More broadly speaking, while unlike past downturns, overall industry growth rates will decline this year. Packaged Facts estimates U.S. pet industry retail sales will decline 17% in 2020 (to $78.5B in 2020E) — the “devil is in the sub-sector details” and in the supply/demand equilibrium equation. To bookend the spectrum of pet-related products and services, pet services, which by and large have been deemed “non-essential,” have and will continue to suffer the most given shelter in place restrictions and a massive decrease in travel (as relates to pet hotels and boarding). On the other hand, pet food, befitting its staple designation, is churning along fine notwithstanding “noise” from pantry stuffing in March that has reversed itself the last few weeks. Other sub-sectors (e.g., treats, durables) fall in between.

Non-consumable pet expenditures are projected to decline in 2020, though that decline appears to be largely a supply-side function due to a subset of brick-and-mortar retailers being deemed non-essential and temporarily shuttered (though a significant percentage of smaller independents, lacking eCommerce capabilities and capital, will undoubtedly permanently disappear). Chinese tariffs have taken their toll and COVID-19 related blowback may as well. Demand, on the other hand, has held strong. As an example, dog food (an essential staple) is projected to grow 4-5% in 2020E. Distribution channels play a large role in success, and anecdotal company checks with scores of vendors with eCommerce/DTC capabilities, or wholesale customers with eCommerce capabilities, highlights strong channel outperformance in these times. Nielsen reports that online sales of pet food in the U.S. increased $281 million (51%+ growth) from February to March 2020 and year over year (“YOY”) increased 77%, compared to March 2019.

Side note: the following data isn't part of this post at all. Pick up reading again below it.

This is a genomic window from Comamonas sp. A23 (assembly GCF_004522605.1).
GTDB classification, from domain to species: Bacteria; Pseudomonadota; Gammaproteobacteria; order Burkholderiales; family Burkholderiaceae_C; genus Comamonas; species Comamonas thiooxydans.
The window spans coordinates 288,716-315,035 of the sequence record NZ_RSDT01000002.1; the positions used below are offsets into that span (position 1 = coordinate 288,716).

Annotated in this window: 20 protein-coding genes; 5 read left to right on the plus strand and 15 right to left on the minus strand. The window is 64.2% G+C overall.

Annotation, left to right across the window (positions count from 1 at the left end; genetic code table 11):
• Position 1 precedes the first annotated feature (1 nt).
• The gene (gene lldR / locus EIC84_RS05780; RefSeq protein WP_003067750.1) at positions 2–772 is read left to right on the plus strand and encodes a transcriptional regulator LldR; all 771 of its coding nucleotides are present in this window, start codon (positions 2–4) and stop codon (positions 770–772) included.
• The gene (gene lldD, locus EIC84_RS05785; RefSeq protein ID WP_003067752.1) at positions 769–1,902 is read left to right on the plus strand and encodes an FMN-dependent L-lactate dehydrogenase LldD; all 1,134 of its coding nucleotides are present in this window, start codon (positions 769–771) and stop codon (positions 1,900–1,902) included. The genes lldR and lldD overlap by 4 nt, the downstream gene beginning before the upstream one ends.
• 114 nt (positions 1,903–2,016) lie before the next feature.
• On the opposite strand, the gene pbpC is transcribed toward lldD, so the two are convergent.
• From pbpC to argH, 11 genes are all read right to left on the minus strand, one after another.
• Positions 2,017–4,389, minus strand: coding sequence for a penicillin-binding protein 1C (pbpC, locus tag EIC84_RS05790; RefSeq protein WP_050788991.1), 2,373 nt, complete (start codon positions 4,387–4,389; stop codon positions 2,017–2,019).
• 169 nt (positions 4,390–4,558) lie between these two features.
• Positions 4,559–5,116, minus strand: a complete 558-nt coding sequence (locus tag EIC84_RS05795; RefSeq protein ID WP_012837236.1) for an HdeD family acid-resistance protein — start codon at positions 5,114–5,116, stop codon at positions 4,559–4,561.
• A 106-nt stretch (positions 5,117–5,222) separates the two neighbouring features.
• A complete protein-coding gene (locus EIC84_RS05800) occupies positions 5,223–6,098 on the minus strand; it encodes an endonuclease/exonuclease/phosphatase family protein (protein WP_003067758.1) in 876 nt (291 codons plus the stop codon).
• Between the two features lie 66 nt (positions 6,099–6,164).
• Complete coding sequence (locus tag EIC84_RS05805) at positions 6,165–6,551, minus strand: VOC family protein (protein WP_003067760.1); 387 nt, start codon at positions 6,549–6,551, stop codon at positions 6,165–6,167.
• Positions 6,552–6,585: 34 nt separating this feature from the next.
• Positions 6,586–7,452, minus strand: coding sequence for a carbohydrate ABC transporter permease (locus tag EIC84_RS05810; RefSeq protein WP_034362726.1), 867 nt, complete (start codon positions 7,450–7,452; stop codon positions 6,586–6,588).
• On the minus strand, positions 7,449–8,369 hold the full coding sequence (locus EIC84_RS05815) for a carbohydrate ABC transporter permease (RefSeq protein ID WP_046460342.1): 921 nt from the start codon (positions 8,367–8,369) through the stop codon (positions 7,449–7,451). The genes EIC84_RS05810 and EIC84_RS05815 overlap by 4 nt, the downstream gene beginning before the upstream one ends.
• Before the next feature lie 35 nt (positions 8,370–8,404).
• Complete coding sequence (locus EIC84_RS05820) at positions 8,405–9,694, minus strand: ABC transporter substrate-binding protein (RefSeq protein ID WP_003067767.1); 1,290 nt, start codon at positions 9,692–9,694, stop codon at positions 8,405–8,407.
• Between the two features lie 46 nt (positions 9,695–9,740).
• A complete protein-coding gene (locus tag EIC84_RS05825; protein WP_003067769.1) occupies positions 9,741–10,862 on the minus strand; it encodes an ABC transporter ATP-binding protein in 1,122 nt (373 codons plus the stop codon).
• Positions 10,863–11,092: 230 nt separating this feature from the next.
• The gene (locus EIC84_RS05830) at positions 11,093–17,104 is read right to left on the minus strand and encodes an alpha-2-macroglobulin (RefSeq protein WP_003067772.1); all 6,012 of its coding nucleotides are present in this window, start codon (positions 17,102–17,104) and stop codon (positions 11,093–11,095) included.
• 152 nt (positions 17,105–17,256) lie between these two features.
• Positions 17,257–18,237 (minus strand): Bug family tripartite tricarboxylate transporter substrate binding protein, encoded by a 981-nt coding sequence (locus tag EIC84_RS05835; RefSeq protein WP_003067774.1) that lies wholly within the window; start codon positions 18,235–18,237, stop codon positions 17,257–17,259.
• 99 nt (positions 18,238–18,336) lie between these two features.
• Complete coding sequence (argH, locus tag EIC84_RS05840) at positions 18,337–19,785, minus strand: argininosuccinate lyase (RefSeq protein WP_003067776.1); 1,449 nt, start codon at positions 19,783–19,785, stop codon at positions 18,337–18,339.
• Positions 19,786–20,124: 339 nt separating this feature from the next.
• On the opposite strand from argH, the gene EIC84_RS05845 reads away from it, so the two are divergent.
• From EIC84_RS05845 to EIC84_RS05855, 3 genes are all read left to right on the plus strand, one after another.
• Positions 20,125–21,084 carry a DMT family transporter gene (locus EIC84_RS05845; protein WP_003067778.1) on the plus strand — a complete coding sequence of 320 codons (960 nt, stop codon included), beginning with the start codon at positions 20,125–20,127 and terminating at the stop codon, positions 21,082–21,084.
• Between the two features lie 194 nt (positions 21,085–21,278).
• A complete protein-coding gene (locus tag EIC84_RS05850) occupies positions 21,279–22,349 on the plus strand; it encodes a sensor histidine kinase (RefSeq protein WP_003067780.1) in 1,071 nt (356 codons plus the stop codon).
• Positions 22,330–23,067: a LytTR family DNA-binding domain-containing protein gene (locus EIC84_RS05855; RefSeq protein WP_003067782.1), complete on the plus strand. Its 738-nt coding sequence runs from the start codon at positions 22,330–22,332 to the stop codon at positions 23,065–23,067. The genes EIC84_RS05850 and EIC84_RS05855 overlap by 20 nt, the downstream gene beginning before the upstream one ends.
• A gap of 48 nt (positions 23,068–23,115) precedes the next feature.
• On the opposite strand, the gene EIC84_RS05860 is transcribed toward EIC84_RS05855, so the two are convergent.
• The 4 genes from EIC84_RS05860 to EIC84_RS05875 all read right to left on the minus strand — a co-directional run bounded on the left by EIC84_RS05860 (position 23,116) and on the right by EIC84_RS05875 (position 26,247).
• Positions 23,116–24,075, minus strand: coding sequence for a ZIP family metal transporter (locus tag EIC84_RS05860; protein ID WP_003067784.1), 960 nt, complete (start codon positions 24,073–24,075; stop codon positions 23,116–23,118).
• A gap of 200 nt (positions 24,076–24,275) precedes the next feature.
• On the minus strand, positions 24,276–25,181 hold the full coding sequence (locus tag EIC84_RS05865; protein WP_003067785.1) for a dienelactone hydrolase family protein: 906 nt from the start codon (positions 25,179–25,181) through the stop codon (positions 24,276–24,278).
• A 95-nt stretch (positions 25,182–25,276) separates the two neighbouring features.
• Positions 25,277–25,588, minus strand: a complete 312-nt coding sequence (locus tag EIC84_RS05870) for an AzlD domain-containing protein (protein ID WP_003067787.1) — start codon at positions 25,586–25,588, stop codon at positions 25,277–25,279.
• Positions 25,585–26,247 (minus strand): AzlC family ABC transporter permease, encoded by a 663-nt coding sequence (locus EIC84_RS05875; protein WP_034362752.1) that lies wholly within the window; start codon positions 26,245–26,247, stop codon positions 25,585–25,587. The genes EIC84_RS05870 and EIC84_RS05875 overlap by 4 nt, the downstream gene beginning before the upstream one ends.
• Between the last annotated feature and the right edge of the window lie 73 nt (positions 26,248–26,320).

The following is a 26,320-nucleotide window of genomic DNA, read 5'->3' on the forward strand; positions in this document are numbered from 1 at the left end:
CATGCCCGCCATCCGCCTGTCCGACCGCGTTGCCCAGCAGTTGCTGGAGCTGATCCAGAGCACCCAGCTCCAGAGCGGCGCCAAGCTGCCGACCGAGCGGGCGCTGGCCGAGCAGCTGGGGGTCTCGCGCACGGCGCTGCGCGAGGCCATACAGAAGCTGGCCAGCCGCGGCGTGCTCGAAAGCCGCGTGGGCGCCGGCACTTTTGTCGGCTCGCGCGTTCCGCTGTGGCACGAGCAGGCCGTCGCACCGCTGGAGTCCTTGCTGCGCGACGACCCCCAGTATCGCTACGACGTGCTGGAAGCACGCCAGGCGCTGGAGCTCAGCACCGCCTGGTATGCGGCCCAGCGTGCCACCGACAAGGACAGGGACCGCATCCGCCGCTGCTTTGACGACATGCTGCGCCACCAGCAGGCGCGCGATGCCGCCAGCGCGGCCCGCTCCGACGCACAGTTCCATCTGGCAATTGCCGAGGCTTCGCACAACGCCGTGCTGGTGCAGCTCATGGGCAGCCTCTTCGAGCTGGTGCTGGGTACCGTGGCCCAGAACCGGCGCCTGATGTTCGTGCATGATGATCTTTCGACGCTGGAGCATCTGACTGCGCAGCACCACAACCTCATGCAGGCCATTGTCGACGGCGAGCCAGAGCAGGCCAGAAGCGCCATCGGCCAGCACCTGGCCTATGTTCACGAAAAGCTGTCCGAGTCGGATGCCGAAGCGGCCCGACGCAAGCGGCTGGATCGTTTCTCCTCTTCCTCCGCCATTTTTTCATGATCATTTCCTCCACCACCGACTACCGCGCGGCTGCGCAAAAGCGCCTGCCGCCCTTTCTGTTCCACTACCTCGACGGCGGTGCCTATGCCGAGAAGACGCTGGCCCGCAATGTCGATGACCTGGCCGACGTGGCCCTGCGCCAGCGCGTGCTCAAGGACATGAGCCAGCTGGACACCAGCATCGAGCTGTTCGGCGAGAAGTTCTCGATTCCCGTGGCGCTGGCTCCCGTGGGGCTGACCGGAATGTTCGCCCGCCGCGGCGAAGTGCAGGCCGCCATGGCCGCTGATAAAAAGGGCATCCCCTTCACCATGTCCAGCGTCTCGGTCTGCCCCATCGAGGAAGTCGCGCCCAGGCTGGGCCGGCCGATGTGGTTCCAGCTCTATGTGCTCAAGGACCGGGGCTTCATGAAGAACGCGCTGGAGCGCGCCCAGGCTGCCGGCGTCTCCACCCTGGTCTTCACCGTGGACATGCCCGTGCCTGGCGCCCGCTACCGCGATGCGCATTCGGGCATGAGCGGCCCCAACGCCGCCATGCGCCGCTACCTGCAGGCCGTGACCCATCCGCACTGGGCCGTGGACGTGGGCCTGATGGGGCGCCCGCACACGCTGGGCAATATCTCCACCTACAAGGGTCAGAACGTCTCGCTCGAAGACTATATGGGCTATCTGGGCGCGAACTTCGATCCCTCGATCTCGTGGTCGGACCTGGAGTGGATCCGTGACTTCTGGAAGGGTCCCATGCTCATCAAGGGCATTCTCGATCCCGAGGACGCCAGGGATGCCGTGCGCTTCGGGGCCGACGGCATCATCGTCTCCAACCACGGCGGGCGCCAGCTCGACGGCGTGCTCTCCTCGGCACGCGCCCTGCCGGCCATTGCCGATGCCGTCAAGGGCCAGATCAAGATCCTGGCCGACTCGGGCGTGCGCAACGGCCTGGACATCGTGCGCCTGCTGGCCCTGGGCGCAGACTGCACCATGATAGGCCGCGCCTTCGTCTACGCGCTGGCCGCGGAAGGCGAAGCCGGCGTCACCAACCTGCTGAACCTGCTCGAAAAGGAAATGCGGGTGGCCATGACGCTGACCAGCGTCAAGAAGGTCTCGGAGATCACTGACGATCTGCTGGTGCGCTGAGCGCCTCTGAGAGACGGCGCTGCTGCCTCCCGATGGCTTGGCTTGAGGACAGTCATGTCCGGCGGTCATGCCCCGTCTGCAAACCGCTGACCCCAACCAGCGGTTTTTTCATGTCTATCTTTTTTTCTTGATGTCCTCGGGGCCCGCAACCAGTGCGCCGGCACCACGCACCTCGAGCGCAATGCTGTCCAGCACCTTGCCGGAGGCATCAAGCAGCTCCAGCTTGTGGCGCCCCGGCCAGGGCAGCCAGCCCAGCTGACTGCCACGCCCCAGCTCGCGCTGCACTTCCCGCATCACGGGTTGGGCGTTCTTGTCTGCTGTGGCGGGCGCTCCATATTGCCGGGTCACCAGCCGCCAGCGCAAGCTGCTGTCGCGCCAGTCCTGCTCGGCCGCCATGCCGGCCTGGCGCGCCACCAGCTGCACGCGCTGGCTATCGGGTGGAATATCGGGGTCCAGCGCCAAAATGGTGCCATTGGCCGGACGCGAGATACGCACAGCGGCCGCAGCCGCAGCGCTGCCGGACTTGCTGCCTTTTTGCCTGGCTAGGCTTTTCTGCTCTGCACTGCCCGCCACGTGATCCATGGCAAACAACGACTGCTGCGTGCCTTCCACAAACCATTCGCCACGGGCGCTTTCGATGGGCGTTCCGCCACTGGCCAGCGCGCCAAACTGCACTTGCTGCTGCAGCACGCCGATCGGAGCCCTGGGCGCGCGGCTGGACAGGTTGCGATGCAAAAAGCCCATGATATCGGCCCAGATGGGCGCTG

While still relatively early, premium brands have held in well, but we may see a shift to lower-priced products as consumer budgets shrink, and/or consumers, absent a truly experiential and/or unique product assortment at their favorite pet store, limit their brick and mortar visits to the “one-stop-shop” FDM venues that offer lower price point products. The pandemic has brought about a period of product and brand discovery whereby the “value proposition” (and all the elements – price, content, transparency, convenience and availability that define it) will find itself under increasing scrutiny from consumers – and vendors need to take heed.

Helping soften the blow of COVID-19 is increased pet ownership as people look to pet companionship to fill the void of social distancing. Shelters nationwide report significantly elevated levels of adoption and fostering (the ASPCA reported a 70% increase in fosters in Los Angeles and New York in March) and if the Great Recession serves as apt precedent, dog ownership rates in the U.S. (presently at ~50%) should tick up a couple percentage points incrementally and pay dividends in the future. A recent LEK Consulting consumer survey indicates that U.S. dog and cat ownership has increased approximately 4%, or approximately 7 to 8 million animals, during the pandemic.

As an investment bank deeply involved in the pet space, we remain highly enthusiastic and optimistic for the pet industry and the growth PAWSibilities in the future – we welcome a discussion with you!

Can Higher Education Remain Status Quo Once COVID-19 is Contained?

The coronavirus pandemic is accelerating change across nearly every sector of the economy from healthcare to retail. The same is true for education as colleges and universities have been forced to transition to online learning and rely on technology as the sole means for instruction. One question that students and spectators alike are asking is whether these institutions view this involuntary transition as a temporary issue or a catalyst for a new method of learning that could better benefit students in the long run.